This is the third post of our “how to love one another” series. In the last post, we discussed the importance of communicating our needs and expectations. In this post, I want to explore with you the importance of listening to the views and perspectives of people outside of your typical circle of friends and family. You cannot love your neighbors unless you listen to (and try to understand) their perspective.
Living in an Echo Chamber
An echo chamber is “an environment in which a person encounters only beliefs or opinions that coincide with their own, so that their existing views are reinforced and alternative ideas are not considered” (Oxford Dictionary).
Most of us naturally gravitate toward others who think, believe, and feel like us. We surround ourselves with people who value what we value and have a moral code similar to our own. And because we are surrounded by these people, who are very similar to us, these are the voices we hear most often.
Unfortunately, I lived much of my life in an echo chamber of Christians who were also white, middle class, American, and voted the way I voted. That doesn’t mean I didn’t know individuals who fell outside of that circle, but the vast majority of voices and perspectives I was exposing myself to fit those categories. I didn’t know much about how people outside of my own circle thought or felt on any given issue.
Consequently, my own views, perspectives, and biases were confirmed. When I expressed a thought, the people with whom I surrounded myself would echo back, “You’re right. That’s the way we think too.” And, sadly, differing viewpoints were often dismissed without much consideration because there was no one around to personally represent those viewpoints.
Love Requires Understanding
Consider these two unloving behaviors of which most of us are guilty, when it comes to this issue:
- Dismissing other people’s opinions without truly understanding them
- Misrepresenting the position of those with whom we disagree
None of us want others to do this to us. None of us feel respected or honored when someone dismisses our opinion without really considering it or misrepresents our position when arguing against it. And if we do not want others treating us this way, then we have to confess we are not being loving when we do this.
As followers of Jesus, we are supposed to…
- “honor everyone” (1 Peter 2:17)
- “show perfect courtesy toward all people” (Titus 3:2)
- “do what is honorable in the sight of all” (Romans 12:17).
Even if we disagree with someone, we still must love them, respect them, honor them, and show them courtesy. Love forbids us from being rude (1 Corinthians 13:5) and it is incredibly rude to not try to understand the perspective and viewpoint of others. If we truly want to love our Christian brothers and sisters, our neighbors, and even our enemies as Jesus tells us to do, then we will strive to see the world through their eyes and not just our own.
Ask Questions and Listen
Of course, the major problem is that we usually don’t know it when we are behaving in this unloving way. Most of us have fooled ourselves into thinking we understand the perspective of those with whom we disagree. We don’t think we are misrepresenting people. We don’t think we are being dismissive. We falsely believe we are being fair and balanced in our arguments.
If we are going to avoid misrepresenting others and being dismissive of their views, then we are going to have to be intentional about inviting people into our lives who do not think like us, vote like us, or worship like us. We are going to have to widen our circle of friends and listen to their perspectives. This shouldn’t be done in an effort to gather “ammunition,” but in an effort to gain understanding and insight.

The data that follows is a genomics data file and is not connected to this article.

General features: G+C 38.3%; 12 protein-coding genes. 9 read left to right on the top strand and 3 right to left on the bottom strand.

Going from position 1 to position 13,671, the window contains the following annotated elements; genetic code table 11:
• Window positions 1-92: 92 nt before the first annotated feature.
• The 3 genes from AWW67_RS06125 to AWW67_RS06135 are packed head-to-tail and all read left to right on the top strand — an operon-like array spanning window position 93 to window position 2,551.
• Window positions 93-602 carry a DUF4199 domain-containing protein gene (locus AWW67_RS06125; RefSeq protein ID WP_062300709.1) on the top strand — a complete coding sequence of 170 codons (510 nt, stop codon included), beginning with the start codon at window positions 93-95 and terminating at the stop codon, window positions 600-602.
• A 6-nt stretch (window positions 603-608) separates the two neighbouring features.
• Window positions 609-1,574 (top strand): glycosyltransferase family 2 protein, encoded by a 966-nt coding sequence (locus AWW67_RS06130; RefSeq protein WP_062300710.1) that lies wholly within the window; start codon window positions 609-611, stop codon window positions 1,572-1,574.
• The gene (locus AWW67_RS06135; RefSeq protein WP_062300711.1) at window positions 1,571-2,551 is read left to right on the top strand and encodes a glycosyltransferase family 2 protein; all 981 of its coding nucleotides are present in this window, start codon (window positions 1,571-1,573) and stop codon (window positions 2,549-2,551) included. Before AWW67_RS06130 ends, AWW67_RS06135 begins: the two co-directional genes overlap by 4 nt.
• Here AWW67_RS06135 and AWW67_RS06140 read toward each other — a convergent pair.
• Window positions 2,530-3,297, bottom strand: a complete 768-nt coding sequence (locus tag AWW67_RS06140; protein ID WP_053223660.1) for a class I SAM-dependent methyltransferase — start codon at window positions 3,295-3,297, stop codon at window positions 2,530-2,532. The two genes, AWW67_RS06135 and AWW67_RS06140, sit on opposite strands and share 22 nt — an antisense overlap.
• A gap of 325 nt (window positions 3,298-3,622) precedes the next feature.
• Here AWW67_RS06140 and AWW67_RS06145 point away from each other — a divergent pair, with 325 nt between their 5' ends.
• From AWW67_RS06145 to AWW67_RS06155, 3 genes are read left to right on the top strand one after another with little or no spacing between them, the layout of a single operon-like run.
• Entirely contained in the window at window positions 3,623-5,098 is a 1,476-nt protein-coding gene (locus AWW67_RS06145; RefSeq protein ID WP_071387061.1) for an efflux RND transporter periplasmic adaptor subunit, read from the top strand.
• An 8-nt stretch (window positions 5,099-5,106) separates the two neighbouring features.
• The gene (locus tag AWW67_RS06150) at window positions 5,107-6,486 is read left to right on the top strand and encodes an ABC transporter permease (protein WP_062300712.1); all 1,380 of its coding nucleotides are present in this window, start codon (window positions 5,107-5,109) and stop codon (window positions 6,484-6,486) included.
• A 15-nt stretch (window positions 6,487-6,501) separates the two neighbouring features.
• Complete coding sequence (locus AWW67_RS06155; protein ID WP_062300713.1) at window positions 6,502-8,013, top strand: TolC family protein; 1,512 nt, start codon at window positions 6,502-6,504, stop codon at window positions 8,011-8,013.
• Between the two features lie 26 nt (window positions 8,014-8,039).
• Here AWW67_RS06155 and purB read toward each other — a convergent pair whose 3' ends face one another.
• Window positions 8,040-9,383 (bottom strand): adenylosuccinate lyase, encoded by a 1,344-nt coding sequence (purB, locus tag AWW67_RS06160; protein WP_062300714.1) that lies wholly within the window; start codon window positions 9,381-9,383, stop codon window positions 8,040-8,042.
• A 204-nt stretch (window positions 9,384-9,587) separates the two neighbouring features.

Widening our circle of friends will show us not only where we have misunderstood the views of others, but it might actually show us where we have been wrong and they have been right all along. Is it possible that you think the way you think, on a given issue, because you have never really considered the other side? Is it possible that if you considered the other side, you might change your mind on something? But even if you don’t change your mind, you still need to be able to understand why others see the issue differently in order to honor and respect them.
Not only do we need to surround ourselves with people who do not share our background and biases, we need to ask questions and listen to the answers. Perhaps, we could ask questions that begin with words like:
- Would you help me understand…
- How do you see this…
- Am I being fair when I say…
- I would love to hear your perspective on…
We need, of course, to be careful not to ask these questions with insincere motives or with the idea that all people in a certain demographic will be represented by the views of one individual. We need to ask these questions because we genuinely care about that particular individual and about all people. We need to ask because we have a lot of learning to do, because we are wrong about something, and because there is something we can learn from every person in the world.
Regardless of how vehemently I disagree with someone’s stance on an issue, I need to understand that he or she is more than an “issue.” The people with whom I disagree are my neighbors and I am going to assume all my neighbors hold the views they hold because those views seem reasonable and good; they do not hold those views because they are idiots or because they are moral monsters.
I am going to do my best to show my neighbors that I want to understand their perspective. I want my neighbors to know that even if I ultimately disagree with them about something, I respect them and understand where they are coming from. I want my neighbors to know I truly believe there are many things I do not know and many things I believe I can learn from them.
I love you and God loves you,
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